The immune system is complicated. It’s made up of organs, cells, and molecules both large and small. Signaling molecules released from the site of infection travel in the bloodstream and throughout the body, with widespread effects. Yet scientists have learned a lot about how the immune system works. This knowledge has helped them to develop tools for monitoring its activity and drugs for steering its responses.
Activating the Immune System
With some viral infections, the immune system is slow to respond. Some viruses release molecules that suppress the immune system. Others have ways to hide out, evading detection. In cases like these, and especially in the early stages of infection, it can be useful to use drugs to get the immune system going. That way, the immune system can start fighting the infection sooner than it would on its own. Some drugs, for example interferons and cytokines, even mimic the body’s natural immune-boosting signals.
Vaccines are usually given to prevent infection, but some can also be used to treat people who have recently been infected. This strategy is especially useful for viruses that replicate slowly, like hepatitis B and rabies. The vaccine can prompt the immune system to start mounting a response that’s specific to the virus.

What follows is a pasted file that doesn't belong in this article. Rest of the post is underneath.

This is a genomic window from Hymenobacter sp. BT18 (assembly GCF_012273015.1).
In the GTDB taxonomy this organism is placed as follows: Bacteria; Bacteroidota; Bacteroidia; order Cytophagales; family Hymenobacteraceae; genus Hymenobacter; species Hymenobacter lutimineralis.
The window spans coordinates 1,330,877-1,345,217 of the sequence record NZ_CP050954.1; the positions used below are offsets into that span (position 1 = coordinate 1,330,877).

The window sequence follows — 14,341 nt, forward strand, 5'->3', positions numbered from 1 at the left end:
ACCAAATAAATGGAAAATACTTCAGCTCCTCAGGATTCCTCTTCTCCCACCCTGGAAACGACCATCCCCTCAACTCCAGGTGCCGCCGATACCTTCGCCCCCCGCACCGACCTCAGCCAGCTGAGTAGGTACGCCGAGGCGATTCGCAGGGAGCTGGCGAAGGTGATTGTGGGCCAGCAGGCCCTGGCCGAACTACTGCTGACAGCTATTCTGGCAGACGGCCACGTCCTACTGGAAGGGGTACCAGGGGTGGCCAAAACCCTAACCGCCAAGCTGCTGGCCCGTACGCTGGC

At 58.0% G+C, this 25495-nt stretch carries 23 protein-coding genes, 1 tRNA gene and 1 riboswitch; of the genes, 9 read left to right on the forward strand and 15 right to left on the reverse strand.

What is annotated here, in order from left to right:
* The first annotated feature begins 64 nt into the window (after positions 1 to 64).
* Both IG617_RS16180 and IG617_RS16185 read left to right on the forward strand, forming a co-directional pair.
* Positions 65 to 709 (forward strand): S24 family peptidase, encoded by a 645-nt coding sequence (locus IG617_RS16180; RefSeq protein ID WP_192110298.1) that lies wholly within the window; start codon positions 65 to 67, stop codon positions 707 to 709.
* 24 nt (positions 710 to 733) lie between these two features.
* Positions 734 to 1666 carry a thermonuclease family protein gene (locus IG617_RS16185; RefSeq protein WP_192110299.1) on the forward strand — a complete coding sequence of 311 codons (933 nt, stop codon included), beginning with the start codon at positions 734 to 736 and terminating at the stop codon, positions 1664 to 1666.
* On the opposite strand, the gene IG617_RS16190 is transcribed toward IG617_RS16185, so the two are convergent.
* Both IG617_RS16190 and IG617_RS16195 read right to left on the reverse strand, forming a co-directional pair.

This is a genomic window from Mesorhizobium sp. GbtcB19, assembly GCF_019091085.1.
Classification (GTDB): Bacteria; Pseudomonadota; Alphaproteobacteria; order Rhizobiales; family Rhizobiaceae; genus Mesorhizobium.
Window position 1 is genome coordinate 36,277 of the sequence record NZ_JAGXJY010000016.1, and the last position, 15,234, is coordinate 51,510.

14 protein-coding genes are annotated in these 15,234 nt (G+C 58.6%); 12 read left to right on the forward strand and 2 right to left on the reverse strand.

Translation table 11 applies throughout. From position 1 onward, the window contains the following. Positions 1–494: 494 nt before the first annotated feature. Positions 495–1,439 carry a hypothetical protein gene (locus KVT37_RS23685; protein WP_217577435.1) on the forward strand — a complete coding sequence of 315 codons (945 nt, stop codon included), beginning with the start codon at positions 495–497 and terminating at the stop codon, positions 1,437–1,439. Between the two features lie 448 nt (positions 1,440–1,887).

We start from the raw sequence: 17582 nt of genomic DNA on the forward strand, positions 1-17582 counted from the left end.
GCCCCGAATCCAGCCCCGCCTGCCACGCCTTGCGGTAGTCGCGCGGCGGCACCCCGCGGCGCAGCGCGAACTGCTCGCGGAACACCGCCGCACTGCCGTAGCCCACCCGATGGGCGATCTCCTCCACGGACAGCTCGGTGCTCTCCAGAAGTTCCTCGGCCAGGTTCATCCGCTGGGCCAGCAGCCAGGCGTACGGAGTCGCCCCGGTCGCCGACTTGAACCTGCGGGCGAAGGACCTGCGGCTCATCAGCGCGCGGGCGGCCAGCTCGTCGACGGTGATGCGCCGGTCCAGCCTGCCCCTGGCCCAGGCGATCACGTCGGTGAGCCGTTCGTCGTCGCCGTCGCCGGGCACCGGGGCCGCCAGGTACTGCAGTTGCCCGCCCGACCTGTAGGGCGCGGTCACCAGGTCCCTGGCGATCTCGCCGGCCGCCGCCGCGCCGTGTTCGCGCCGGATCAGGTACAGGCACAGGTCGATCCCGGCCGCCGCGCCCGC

Suppressing the Immune System
Sometimes the immune system works a little too well. When tissues and cells sense an infection, they send out signaling molecules—including histamines, cytokines, and many others. Some of these molecules travel around the body, activating the immune system. They draw virus-fighting cells, which travel through the bloodstream, to the site of infection. But when immune signals get out of hand, they can do more harm than good. You may have heard of a “cytokine storm,” a complication that’s common in severe cases of COVID-19. Ironically, patients with the strongest immune systems are the most likely to develop this complication. That may be why the 1918 influenza pandemic was especially deadly among adults aged 20–40.
When immune-activating signals flood tissues, immune cells may start attacking healthy cells. Immune signals can also cause blood vessels to get leaky. At a low level, this can be helpful—it’s easier for immune cells to crawl out and go to the site of infection. But when blood vessels get too leaky, fluid can accumulate in the lungs or other organs and blood volume drops. Steroids and other immune-suppressing drugs can help during peak stages of infection—especially for fast-replicating viruses like influenza and SARS-CoV-2. They can calm the immune system and decrease the concentration of signaling molecules locally and around the body. The immune system still fights the infection, but without doing as much harm to healthy tissues.